Not allowing pursuing two degree programmes in name of “logistic, administrative and academic problems” is a weak response to the growing demands of the students and such issues can easily be addressed.

Ravi Bhardwaj | mail@edulegal.in

 

 

UGC fixes two-year time to clear backlog papers

Educational Institutions / Universities have been allowing courses to be completed in varying time spans. UGC with a view to maintain uniformity in the grace [span] period for completion of a degree programme has issued guidelines maximum grace period of two years beyond the scheduled date of completion. The guidelines were formulated after UGC constituted an expert committee to determine a uniform time period for completion of degree-level programmes.

The Guidelines provides that a student pursuing an undergraduate programme which normally runs for three or four years (for engineering courses), which may be further more for integrated course like 5 Year Law Course, would be given two more years to clear his back papers, leading to awarding of degree. Similarly, students at the post-graduate level would be given as many years to clear their backlog, if any, leading to award of degree.

However, the Guidelines, accommodates exceptional situation and allows the Educational Institutions to permit extension of one more year to the student to complete the backlog papers. This extension comes with the limitation that during this extended period, the student shall, however, be considered a private candidate and not be eligible for ranking.

These guidelines are subject to rules and regulations of statutory bodies and universities governing grant of degrees.

EduLegaL View:

The statue of UGC in its preamble itself prescribes “co-ordination and determination of standards” as one its main objectives, which finds its origin in Entry 66 of List 1 of the Constitution of India. This is a certainly step towards to maintain uniformity in standards.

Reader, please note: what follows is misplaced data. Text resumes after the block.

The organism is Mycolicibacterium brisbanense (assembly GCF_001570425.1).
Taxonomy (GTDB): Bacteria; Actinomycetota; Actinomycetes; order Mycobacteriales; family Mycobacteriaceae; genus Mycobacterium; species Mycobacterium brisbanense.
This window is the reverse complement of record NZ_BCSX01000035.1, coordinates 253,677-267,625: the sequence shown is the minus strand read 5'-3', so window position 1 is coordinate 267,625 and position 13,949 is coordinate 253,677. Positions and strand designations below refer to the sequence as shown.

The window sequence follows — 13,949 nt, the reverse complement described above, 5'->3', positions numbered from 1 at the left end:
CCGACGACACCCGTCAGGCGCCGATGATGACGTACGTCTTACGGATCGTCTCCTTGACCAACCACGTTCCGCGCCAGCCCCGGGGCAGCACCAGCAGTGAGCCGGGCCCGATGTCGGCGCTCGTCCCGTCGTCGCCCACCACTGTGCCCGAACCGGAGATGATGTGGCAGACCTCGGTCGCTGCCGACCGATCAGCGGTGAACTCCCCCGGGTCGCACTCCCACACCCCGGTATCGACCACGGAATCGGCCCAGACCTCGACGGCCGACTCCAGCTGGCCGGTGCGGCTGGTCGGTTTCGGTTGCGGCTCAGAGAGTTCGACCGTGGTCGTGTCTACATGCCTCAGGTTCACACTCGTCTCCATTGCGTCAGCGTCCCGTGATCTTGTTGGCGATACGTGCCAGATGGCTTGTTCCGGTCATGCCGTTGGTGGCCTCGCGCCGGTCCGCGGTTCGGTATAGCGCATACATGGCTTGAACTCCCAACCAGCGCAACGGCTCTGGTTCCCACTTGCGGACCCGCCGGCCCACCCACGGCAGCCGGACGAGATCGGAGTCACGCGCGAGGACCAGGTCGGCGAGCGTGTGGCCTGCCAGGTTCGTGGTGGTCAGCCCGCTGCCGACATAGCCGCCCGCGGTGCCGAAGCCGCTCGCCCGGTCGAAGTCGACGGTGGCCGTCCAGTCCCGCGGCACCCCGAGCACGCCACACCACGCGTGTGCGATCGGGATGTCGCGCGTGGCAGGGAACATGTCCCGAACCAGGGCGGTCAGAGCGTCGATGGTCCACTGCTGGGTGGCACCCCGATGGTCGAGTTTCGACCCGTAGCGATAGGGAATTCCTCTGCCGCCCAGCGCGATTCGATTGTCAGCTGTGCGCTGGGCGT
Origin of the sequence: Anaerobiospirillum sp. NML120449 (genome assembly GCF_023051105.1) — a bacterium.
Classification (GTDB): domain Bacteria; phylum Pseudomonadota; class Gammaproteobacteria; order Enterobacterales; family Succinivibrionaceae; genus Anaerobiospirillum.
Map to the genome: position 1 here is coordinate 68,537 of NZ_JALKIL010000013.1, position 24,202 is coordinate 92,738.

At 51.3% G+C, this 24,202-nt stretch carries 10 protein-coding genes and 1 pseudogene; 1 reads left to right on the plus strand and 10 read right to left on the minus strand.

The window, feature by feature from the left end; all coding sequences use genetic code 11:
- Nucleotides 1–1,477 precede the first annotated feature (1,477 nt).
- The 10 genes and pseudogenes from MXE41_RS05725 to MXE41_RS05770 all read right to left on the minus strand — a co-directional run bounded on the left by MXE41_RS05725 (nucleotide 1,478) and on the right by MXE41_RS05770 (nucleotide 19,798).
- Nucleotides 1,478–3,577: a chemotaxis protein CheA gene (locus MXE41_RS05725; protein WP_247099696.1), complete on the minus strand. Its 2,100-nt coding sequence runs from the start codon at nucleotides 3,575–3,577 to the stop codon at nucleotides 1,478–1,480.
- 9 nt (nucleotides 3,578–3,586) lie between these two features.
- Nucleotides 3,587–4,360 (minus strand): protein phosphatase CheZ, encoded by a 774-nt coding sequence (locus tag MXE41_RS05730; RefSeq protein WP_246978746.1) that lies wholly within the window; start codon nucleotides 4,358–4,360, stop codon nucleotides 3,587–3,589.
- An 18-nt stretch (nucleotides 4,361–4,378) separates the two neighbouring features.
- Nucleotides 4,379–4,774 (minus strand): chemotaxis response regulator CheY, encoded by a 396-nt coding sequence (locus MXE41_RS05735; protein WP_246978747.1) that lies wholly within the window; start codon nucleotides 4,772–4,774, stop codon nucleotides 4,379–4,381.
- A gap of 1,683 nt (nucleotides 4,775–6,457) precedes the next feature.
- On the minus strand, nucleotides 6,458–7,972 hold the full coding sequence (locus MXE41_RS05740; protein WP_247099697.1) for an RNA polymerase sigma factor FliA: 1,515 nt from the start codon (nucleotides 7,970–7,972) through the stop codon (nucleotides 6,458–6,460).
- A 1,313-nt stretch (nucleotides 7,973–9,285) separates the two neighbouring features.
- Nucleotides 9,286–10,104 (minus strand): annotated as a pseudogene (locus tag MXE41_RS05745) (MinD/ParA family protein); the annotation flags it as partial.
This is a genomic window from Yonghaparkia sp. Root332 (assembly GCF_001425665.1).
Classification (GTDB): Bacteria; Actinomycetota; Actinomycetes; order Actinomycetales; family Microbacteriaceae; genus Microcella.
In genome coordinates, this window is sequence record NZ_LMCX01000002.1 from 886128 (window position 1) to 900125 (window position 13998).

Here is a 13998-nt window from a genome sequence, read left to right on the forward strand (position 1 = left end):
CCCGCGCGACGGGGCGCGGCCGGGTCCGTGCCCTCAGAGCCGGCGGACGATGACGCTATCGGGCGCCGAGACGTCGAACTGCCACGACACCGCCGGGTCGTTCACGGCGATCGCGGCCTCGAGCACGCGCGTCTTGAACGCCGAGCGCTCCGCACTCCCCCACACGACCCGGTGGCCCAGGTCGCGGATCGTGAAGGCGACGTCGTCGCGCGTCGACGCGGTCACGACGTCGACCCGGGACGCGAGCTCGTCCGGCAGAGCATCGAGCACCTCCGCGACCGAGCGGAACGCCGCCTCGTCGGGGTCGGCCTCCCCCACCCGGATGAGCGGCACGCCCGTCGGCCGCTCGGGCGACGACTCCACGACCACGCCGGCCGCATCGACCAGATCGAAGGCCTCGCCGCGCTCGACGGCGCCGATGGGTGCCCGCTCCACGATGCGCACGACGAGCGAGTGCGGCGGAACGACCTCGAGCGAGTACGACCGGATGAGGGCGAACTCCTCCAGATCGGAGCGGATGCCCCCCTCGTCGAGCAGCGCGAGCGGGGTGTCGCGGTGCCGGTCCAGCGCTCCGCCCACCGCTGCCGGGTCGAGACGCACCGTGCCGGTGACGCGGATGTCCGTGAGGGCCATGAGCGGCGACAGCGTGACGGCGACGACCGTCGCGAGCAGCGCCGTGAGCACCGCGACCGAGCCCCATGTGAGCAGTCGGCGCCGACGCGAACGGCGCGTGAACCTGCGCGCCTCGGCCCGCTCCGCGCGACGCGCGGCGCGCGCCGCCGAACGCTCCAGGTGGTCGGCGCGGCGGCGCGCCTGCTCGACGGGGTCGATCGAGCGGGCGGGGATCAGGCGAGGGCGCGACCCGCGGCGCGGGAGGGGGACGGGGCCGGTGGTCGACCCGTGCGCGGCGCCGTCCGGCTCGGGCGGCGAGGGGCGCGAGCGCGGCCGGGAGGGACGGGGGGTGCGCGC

However, the fact that it is “subject to rules and regulations of statutory bodies and universities governing grant of degrees” is my worry. Being subject would mean “it would be merely recommendation in nature and will not be mandatory”.

Also, whether these Guidelines covers, Distance Education or not, or needs to be seen?

This was also required from academic point of view as with introduction of Choice Based Credit System (CBCS), institutes need to regularly update their curriculum and a longer grace period would deprive deprive students of knowledge and skill as on the date of completing the degree course.

Ravi Bhardwaj | mail@edulegal.in | + 91 9225518255

MHRD proposes an independent regulatory authority – Distance Education Council of India (DECI) for Open and Distance Learning (ODL) education

MHRD has proposed establishment of an Independent Regulatory Authority – Distance Education Council of India for Open and Distance Education System in the country.

Earlier, Distance Education Council, was created under statute 28 of Indira Gandhi National Open University Act, 1985, which engaged granting recognition and laying down standards for Distance and Open Education in the Country. Later, Distance Education Council was dissolved and all the functions of Distance Education Council was transferred to University Grants Commission.